Take the 2-minute tour ×
Ask Ubuntu is a question and answer site for Ubuntu users and developers. It's 100% free, no registration required.

I need help installing Ubuntu 13.04 to my computer. I have downloaded Ubuntu 13.04 (64-bit) and burned it to a DVD. I test drove the new distribution and it worked great, but installing it poses a bit of a problem for me (I'm an inexperienced Ubuntu/Linux user). Here's what I want to do.

I want to be able to dual-boot my system like I did when I had Ubuntu 12.04 installed on it. I previously used Wubi to install Ubuntu and it allowed me to install Ubuntu onto my D:\ partition.

I have two partitions on my HDD. The first is C:\ and it is where Windows Vista Home Premium (32-bit) is installed (please note that my machine's processor is an AMD 64-bit and that is why I downloaded the 64-bit flavor of 13.04). The second is D:\ and it was where Ubuntu 12.04 used to reside prior to trying to install 13.04.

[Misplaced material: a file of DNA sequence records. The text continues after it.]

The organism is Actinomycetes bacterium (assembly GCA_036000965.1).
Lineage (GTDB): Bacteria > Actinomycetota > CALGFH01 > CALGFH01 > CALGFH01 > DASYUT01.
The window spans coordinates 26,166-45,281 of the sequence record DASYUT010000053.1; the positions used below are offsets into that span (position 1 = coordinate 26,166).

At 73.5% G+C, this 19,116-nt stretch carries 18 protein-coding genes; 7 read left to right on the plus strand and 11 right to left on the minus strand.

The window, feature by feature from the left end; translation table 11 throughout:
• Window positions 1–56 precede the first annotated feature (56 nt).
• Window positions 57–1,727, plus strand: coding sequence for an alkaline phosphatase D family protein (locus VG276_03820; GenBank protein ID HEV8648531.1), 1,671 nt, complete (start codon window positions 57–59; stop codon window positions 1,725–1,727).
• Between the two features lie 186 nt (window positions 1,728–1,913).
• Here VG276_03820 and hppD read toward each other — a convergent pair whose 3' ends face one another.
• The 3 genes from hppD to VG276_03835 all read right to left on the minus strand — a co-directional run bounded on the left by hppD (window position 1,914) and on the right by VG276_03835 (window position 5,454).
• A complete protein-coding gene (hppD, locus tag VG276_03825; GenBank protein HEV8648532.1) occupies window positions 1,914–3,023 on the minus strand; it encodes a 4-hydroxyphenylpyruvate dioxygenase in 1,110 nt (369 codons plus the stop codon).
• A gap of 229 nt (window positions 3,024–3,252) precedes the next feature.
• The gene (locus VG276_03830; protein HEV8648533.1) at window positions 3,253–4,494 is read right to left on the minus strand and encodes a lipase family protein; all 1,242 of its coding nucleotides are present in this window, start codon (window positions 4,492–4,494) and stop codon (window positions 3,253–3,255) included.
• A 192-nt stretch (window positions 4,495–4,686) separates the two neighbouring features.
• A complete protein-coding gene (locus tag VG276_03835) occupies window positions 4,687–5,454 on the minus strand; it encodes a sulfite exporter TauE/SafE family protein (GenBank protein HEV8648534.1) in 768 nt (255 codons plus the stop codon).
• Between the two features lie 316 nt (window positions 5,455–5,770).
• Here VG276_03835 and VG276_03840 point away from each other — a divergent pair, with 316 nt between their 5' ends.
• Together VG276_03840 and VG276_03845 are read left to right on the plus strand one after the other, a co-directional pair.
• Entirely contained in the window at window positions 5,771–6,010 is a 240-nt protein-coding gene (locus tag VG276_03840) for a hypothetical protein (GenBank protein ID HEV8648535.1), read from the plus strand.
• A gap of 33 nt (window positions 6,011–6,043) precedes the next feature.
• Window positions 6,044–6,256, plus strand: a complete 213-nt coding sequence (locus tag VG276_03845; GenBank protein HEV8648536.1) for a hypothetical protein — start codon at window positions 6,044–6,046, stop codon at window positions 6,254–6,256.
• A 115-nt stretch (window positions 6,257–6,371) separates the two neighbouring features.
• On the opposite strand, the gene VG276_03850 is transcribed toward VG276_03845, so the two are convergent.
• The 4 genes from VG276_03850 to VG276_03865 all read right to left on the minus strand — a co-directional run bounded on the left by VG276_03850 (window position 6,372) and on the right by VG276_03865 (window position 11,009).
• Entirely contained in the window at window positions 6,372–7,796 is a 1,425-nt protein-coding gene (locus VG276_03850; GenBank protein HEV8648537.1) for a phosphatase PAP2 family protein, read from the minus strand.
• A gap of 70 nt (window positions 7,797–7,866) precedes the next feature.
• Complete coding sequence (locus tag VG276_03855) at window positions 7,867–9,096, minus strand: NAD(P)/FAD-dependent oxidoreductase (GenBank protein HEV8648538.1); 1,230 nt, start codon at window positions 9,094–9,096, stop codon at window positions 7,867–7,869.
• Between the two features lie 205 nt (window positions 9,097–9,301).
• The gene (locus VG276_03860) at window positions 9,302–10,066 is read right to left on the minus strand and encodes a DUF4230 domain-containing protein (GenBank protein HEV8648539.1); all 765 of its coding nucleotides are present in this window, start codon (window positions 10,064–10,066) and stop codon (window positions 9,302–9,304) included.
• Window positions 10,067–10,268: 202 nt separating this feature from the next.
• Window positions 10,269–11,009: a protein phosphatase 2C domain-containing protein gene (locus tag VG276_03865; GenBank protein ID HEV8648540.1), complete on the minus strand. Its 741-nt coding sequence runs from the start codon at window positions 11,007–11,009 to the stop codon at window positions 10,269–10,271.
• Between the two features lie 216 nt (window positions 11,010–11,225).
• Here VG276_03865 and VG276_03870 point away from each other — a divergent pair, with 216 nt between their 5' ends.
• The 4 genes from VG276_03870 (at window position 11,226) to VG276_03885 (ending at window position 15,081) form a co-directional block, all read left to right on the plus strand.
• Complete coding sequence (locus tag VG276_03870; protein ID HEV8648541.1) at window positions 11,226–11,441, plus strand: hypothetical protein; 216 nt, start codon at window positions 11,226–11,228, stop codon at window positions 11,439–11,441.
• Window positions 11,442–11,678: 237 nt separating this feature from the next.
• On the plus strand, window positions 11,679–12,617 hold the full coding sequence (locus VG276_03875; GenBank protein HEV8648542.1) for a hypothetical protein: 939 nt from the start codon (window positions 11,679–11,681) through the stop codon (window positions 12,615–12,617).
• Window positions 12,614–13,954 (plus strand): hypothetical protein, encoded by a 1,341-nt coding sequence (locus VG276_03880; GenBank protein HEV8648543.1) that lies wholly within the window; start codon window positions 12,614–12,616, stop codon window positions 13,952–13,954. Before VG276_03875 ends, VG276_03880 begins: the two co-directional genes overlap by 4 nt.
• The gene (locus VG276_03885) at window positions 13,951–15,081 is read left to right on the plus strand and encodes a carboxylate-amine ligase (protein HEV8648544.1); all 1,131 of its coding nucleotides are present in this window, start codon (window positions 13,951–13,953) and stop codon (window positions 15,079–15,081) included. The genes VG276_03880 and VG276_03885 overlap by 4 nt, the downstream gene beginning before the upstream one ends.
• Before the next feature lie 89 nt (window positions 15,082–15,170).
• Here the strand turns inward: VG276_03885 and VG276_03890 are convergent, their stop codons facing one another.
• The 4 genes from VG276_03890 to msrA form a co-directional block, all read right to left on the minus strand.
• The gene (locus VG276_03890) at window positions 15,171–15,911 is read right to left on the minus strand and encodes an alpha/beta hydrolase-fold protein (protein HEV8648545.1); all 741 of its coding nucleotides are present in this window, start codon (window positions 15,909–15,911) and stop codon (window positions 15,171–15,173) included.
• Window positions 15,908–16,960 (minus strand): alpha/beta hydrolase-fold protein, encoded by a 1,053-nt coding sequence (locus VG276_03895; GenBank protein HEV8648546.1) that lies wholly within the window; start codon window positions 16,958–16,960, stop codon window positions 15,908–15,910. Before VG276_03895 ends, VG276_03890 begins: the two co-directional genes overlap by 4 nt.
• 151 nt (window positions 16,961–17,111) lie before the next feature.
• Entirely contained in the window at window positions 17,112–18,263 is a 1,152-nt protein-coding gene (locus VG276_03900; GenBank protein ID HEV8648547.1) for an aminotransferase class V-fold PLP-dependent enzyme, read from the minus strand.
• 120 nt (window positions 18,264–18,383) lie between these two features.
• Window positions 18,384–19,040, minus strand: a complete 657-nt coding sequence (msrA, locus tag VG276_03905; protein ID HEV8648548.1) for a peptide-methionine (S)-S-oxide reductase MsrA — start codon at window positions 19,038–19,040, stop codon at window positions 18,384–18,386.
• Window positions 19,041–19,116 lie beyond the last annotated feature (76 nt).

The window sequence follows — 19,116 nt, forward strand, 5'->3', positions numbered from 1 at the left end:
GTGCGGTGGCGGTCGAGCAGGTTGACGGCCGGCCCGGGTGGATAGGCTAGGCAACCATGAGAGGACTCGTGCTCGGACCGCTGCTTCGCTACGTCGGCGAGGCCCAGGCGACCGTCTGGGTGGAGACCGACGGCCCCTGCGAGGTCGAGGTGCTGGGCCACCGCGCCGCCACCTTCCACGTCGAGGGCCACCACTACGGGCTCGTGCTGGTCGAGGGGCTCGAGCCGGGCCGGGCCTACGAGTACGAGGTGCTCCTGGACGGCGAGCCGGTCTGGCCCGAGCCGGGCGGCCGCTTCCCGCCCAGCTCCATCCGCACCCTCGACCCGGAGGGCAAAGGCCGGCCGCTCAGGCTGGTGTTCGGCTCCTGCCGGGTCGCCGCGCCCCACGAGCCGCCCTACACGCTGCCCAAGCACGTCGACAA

When I tried installing 13.04 alongside of Windows Vista, it does not allow me to pick the partition I want to install to, so I tried "Something Else" and I could not get the installation to work there either. Here's what I tried:

I set up sdb as the partition I wanted to install Ubuntu in and set the mount point to / (I don't even know if that is right), and then it told me that I didn't have a swap partition/space, so I reduced the size of sdb and made another partition (sdc) out of the remaining space, but I didn't know how to label it as "Swap" nor do I know where to set the mount point of sdc so I'm stuck.

I just thought of one thing and that is could I go and delete the partitions I have set up for Ubuntu using Disk Management in Windows and then extend Windows into that space and then try installing Ubuntu alongside Windows Vista? Would that be the easiest way to do it?